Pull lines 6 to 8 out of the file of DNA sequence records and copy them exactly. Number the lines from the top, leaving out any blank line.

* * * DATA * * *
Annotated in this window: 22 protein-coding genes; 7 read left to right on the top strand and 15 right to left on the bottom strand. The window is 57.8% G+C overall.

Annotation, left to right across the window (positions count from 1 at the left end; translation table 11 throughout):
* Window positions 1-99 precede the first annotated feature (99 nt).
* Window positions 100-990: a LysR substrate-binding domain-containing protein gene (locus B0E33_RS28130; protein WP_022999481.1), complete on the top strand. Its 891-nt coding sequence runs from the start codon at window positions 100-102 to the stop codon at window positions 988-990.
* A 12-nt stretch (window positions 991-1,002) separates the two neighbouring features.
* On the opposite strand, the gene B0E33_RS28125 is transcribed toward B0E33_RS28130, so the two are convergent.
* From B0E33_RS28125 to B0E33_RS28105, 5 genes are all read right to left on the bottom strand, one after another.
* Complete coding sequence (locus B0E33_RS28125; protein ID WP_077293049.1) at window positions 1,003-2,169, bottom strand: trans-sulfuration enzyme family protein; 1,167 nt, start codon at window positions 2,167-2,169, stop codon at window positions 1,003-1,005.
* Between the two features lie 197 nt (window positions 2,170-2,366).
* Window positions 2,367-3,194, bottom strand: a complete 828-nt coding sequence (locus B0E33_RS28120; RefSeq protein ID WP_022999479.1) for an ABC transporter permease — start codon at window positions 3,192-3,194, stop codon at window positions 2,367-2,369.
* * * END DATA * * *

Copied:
* On the opposite strand, the gene B0E33_RS28125 is transcribed toward B0E33_RS28130, so the two are convergent.
* From B0E33_RS28125 to B0E33_RS28105, 5 genes are all read right to left on the bottom strand, one after another.
* Complete coding sequence (locus B0E33_RS28125; protein ID WP_077293049.1) at window positions 1,003-2,169, bottom strand: trans-sulfuration enzyme family protein; 1,167 nt, start codon at window positions 2,167-2,169, stop codon at window positions 1,003-1,005.